You and your teenager use the Internet in two entirely different ways. You go online to check email or social media accounts, pay bills or do some shopping. Your teenager lives online. They chat with friends on social media, use search engines to research homework topics, watch videos and listen to music. In each of these seemingly harmless online activities, hidden dangers lurk around the corner.
Your role in protecting your teenager online goes beyond monitoring their screen time or keeping a computer in a common area of the home. You need to know where they go online and how they interact with other users. You need to have strict guidelines and rules in place to ensure their online safety. To do this, you need to understand the components of Internet safety.
What Internet Safety for Teens Entails
Your Internet safety lesson starts with understanding that your teenager will not always like your actions. Their resulting attitude or displeasure with the decisions you make should not deter you from the task at hand. Now is not the time to be their friend or work to make them happy. Your primary focus needs to be keeping them safe online. That starts by understanding the functionality of the Internet.
Know Your Teen’s Contacts
Communication is a vital part of your teen’s online activities. Being online gives them access to instant messaging and live stream video features that let them talk to anyone following their social media accounts. They can use an email account or the text messaging service on their phone to send written messages, photos or videos to individuals on their contacts list.
You need to know who is on your teenager’s contact lists. Enforce this with a rule stating they can only add people to their list that they associate with in real life, or that they can only add people with your prior approval.
Web Browser Safety
Web browsers such as Edge, Chrome, and Safari give your teen access to the Internet. They will use that access to watch videos, listen to music, read celebrity gossip or check their social media accounts. Search engines like Google and Bing make a seemingly endless stream of information available in a matter of seconds. Enabling the parental control settings on your teen’s web browser gives you the ability to block any websites or information that you find unacceptable.
Social Media and Your Teen
Now that you know where they’re going online and who they may be chatting with, turn your focus to their social media activity. Being a teenager and using social media go hand in hand, almost like a rite of passage. Social media serves as a communication lifeline for teens as it keeps them in constant contact with friends.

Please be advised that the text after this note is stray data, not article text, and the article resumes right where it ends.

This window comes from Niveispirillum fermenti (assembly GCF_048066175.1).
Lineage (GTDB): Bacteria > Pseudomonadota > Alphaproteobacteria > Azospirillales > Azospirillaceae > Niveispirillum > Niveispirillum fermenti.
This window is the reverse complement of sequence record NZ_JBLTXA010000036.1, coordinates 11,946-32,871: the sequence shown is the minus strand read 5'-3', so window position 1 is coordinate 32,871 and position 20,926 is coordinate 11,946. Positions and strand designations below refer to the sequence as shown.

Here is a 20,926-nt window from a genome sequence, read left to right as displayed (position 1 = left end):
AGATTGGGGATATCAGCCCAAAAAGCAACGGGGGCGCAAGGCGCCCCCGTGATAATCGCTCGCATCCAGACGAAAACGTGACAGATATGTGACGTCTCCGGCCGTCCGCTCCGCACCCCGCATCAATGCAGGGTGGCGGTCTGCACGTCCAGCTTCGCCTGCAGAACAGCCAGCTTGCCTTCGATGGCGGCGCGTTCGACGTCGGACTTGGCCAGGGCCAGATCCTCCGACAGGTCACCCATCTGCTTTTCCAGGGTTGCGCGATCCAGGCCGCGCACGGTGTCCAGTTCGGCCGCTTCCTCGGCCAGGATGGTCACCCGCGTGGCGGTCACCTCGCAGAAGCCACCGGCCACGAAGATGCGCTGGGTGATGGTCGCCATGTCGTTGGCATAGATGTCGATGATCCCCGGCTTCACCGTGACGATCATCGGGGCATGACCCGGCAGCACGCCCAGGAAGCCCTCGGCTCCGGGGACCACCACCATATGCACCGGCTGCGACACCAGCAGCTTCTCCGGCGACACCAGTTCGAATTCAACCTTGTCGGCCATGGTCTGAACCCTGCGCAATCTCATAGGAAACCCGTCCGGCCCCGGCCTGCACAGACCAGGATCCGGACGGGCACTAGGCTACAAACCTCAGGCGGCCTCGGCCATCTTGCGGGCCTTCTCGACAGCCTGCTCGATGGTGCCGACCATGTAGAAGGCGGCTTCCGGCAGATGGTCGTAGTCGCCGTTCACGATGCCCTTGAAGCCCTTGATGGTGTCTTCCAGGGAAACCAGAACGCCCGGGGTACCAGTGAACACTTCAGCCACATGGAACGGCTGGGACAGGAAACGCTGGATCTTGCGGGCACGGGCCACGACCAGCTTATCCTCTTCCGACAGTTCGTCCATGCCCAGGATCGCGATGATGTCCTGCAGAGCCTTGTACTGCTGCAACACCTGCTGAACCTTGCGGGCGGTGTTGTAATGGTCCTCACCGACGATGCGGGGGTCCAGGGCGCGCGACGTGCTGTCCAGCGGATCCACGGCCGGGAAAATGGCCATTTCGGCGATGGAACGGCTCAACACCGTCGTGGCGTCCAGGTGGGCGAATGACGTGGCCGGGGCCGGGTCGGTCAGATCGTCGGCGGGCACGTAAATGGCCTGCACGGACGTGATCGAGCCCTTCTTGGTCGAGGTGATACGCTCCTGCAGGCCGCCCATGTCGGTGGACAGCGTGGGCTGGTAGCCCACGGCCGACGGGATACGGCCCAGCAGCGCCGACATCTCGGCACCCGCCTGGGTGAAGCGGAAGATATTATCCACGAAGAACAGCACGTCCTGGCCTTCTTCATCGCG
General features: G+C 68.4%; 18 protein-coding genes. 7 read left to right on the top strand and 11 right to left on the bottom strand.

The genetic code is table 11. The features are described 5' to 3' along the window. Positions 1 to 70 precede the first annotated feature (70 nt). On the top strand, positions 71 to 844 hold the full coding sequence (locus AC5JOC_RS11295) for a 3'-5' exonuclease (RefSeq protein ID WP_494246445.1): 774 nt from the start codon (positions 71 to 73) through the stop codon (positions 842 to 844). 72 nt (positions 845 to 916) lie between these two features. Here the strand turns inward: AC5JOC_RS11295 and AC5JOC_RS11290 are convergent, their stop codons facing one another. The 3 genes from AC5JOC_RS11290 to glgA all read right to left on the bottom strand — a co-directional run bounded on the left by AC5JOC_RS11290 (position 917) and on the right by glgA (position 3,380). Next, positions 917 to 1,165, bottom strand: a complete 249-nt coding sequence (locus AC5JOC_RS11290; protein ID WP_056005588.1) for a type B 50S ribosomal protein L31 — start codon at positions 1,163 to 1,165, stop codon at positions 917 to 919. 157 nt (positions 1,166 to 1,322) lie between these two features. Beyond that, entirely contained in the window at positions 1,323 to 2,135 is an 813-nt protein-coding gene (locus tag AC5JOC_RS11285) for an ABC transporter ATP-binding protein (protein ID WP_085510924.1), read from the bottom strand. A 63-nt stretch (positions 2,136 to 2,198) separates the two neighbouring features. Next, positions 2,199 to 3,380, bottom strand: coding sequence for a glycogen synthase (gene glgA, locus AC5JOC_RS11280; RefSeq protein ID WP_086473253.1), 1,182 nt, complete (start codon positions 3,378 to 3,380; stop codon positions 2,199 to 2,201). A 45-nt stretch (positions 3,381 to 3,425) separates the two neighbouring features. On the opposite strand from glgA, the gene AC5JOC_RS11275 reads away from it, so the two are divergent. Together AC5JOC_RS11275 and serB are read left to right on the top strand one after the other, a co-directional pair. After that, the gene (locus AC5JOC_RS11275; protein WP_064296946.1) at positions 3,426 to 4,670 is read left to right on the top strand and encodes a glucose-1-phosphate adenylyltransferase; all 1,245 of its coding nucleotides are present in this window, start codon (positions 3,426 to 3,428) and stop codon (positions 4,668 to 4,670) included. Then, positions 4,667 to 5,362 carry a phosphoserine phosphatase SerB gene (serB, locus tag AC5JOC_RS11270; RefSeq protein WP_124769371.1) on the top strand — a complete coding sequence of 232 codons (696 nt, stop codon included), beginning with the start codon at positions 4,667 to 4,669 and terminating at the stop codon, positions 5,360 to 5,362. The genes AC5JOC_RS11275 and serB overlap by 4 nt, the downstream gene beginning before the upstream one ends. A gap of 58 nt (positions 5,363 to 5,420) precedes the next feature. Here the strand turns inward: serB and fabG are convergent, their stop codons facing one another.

Teens are likely to check their social media accounts several times throughout the day. Setting phone notifications that alert them of new activity helps them remain in the social loop when they’re not online. Your top priority in monitoring your teen’s social media world is understanding the positive and negative aspects of this activity.
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Despite the dangers of social media, there are positive aspects to acknowledge. Social media can open endless possibilities for connection to others. It can be a place where your teen can uncover volunteer positions with a charity or other nonprofit organization within your community. New friendships form while current ones grow stronger as they learn to find their voice. Your teen can expand a learning experience in school by connecting with others who share a common interest. It can also serve as a creative outlet for hidden talents such as music, art or acting.
With the good comes the bad, and social media is no different. Strangers may try contacting your teen, asking for personal pictures or attempting to persuade them to meet offline. Your teen can make inappropriate posts to their account that seem funny or harmless, but a future employer or college admissions board may fail to see the humor. Your teen may also develop an unhealthy self-image or a feeling of being left out by seeing the content other users share. It’s easy to assume your life isn’t that great when you’re constantly exposed to the curated and filtered lifestyles that people present online.
You can help combat these negative aspects of social media by taking a proactive approach to your teen’s Internet use.
Your Role in Internet Safety
The best internet safety tips for teens begins with you. Share your concerns with them and allow them to have a say in creating Internet usage rules. Keep the line of communication open so that your teen knows they can come to you the moment something online makes them uncomfortable. When that happens, refrain from judgment by focusing on creating a viable solution to the problem at hand.
You also need to create a set of non-negotiable rules. Inform your teen that they are never to share personal information online or in their social media accounts. Frequently check the browser history on their phone or other devices that access the Internet. Maintain access to all of their online accounts – social media included — and check these periodically to ensure they remain safe. Set a parental control on each of their devices that prevent them from downloading apps or making online purchases without your approval.
You are going to face daily battles with your teenager. Some are negotiable. Their Internet use is not one of those things. Set guidelines, stand firm against misuse or cyberbullying, and take action the minute you suspect something may be wrong.
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